There are creatures which have evolved to live in coral reefs and simply could not survive in the rough, tooth-filled wastes of the open sea. They continue to exist by lurking among the dangerous tentacles of the sea anemone or around the lips of the giant clam and other perilous crevices shunned by all sensible fish.
A university is very much like a coral reef. It provides calm waters and food particles for delicate yet marvellously constructed organisms that could not possibly survive in the pounding surf of reality, where people ask questions like ‘Is what you do of any use?’ and other nonsense.
My area of expertise is programming language theory, with a particular focus on concurrent, distributed and parallel programming languages. Some keywords to capture what I have been working on in the past:
It is widely known throughout the field of computer science that developing concurrent software is notoriously difficult. I am interested in concurrency models that can make this burdensome task easier to perform for the programmer. I am particularly interested in event-driven concurrency models. Event-driven models seem a more natural fit for most software, which must react to various stimuli from both software and hardware sources. Moreover, event-driven systems have properties that make them less error-prone than the omnipresent shared-state concurrency model (“threads”). The advent of multi-core processors in particular seems to herald a new age of concurrent computing, one in which it is uncertain whether the contemporary concurrency models will remain scalable.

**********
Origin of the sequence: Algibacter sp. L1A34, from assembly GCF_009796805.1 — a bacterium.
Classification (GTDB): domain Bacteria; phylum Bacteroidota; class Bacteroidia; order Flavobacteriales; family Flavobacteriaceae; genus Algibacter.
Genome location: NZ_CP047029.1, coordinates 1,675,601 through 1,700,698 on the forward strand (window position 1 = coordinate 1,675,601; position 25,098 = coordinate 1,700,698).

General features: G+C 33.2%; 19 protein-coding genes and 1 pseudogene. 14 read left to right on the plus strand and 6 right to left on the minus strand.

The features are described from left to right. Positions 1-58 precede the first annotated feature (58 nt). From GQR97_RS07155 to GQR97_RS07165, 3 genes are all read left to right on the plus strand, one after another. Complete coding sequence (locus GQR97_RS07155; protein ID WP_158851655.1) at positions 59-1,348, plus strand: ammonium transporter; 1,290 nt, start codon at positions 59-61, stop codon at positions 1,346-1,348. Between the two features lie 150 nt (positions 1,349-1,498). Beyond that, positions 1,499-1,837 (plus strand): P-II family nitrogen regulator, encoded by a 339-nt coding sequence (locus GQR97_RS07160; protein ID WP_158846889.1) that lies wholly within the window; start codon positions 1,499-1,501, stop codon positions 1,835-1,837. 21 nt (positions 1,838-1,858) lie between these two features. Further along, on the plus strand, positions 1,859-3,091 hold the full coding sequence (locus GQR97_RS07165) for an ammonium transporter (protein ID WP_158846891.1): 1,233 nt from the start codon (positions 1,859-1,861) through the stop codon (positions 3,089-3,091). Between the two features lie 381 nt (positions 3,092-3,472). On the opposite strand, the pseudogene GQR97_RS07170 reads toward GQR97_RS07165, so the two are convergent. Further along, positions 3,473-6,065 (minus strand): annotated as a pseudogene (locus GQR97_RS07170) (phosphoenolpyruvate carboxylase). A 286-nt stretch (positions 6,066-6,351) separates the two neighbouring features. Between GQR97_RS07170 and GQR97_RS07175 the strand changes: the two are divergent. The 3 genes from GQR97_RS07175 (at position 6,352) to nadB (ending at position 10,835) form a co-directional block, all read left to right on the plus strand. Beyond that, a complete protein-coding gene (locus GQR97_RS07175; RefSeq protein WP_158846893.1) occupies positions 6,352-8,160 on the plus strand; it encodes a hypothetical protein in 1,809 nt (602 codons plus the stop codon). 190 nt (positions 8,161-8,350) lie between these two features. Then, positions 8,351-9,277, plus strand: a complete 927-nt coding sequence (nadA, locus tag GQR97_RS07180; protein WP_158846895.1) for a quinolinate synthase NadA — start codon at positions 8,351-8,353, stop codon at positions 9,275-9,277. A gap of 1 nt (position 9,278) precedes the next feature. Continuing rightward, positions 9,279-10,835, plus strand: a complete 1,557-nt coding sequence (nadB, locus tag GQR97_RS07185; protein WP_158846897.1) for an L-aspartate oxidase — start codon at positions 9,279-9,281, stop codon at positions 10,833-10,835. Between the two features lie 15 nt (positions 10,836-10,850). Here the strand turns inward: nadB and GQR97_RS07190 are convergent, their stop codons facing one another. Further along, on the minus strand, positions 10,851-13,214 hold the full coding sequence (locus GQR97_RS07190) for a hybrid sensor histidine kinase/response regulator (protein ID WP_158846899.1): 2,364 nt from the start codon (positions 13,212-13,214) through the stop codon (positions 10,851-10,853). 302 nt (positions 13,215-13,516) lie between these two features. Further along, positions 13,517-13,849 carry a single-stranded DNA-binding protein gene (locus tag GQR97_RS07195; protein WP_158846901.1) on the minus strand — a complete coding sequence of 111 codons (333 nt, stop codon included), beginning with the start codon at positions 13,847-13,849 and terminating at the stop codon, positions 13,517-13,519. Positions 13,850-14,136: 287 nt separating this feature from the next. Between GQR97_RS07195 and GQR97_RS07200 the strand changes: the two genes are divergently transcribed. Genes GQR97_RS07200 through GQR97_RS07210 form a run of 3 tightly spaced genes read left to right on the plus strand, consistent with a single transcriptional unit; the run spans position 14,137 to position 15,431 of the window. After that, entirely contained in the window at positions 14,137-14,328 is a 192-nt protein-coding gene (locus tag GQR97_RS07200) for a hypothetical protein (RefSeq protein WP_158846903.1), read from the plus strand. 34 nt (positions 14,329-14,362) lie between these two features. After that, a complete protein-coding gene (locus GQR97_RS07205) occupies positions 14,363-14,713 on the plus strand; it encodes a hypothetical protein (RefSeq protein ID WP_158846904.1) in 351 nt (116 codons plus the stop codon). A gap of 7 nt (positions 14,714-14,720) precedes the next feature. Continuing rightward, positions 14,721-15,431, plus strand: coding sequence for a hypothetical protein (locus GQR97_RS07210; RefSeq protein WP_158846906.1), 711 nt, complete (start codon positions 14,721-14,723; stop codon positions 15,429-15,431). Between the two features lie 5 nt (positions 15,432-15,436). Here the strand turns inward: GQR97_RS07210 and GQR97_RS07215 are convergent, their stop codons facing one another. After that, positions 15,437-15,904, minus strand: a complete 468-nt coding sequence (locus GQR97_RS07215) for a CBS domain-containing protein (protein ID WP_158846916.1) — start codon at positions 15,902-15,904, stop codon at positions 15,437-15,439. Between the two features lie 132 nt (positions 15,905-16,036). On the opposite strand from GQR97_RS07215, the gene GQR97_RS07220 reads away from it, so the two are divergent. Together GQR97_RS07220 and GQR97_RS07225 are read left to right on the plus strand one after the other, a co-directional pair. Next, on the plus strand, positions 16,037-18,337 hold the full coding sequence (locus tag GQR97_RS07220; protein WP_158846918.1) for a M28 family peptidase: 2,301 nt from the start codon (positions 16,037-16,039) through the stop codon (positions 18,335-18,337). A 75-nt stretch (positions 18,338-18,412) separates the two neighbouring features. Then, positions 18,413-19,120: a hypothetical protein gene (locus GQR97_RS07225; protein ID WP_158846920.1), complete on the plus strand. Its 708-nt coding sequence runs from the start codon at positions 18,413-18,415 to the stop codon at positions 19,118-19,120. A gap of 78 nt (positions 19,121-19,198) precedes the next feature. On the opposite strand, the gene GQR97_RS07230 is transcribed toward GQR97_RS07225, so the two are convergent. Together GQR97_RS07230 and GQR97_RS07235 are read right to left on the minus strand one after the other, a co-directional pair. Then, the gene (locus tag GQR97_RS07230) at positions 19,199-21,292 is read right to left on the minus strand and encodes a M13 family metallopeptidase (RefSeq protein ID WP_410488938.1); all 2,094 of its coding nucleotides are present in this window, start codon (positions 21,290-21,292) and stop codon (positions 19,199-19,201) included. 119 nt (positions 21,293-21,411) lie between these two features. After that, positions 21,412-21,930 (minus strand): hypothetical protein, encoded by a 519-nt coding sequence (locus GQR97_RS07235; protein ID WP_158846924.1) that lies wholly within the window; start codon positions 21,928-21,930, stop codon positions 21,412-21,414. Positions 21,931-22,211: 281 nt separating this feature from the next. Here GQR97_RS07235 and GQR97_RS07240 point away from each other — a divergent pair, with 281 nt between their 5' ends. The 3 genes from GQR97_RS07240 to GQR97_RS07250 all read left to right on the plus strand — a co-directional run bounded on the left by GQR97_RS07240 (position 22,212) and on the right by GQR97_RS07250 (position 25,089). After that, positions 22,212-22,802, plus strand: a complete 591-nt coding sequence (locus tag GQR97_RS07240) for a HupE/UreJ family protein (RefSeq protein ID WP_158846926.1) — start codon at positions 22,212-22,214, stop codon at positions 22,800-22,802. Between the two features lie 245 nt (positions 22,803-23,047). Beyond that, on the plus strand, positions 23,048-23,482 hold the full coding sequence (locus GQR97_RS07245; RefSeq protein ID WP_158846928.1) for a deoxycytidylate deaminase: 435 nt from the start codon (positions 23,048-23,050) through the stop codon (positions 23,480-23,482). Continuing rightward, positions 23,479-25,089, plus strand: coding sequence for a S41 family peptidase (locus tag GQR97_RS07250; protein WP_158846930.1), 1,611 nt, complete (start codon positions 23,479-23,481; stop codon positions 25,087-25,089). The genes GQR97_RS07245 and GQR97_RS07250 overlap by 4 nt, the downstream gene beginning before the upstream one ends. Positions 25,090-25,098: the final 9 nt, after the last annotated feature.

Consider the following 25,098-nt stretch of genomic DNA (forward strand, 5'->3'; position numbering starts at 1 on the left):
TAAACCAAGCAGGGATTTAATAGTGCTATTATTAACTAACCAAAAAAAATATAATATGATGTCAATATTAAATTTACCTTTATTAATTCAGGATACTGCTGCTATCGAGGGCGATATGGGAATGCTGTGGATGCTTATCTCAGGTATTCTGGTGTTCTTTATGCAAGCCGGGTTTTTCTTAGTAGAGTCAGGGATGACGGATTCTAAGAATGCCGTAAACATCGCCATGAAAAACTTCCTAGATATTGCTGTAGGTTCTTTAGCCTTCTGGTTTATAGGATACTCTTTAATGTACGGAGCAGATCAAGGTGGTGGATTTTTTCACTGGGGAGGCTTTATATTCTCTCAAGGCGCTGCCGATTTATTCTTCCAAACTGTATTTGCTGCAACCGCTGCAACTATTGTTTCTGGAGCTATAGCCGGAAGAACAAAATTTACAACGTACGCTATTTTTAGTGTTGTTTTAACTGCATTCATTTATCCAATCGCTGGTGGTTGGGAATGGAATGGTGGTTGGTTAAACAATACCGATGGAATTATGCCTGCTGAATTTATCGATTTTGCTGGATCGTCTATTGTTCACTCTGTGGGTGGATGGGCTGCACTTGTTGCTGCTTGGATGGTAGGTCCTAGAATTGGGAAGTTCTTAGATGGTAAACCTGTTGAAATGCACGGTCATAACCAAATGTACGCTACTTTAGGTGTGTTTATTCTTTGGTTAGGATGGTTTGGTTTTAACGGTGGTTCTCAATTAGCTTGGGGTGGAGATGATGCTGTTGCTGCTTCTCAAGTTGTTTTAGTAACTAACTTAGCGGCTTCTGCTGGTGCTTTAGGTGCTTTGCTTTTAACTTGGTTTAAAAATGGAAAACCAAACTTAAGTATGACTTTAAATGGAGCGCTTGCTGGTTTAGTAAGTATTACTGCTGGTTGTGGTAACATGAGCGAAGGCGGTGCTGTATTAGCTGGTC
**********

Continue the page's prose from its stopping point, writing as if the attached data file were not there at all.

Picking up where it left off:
I am also interested in how event-driven concurrency can be combined with other abstractions already present in our software-development model, such as objects. In this light, I have been researching adaptations on Agha and Hewitt’s well-known actor model. I am especially interested in how advanced concurrency control (transactions, high-level synchronization, …) can be expressed in languages with inherent support for event loop concurrency such as E and AmbientTalk.
At the Software Languages Lab I am researching distributed programming languages designed for pervasive computing and mobile networks. More specifically, my colleagues and I have defined the Ambient-oriented programming paradigm as a superset of the distributed OOP paradigm. We have developed a concrete ambient-oriented programming language named AmbientTalk. In AmbientTalk, network failures are considered the rule, rather than the exception, so programs developed in AmbientTalk are robust to failures by default. Of course, the programmer must still deal with these failures if they affect program behaviour. However, our premise is that, if the failure is only temporary (e.g. because of a network disconnection), then the program should not fail but rather continue to run without problems.
The AmbientTalk project targets so-called mobile ad hoc networks: computer networks comprised of mobile devices that communicate wirelessly, without any centralized servers (strictly peer-to-peer).
My PhD research was about ambient references.
As co-designer of the AmbientTalk programming language, I remain interested in (almost) all facets of programming language design. In particular, I am interested in: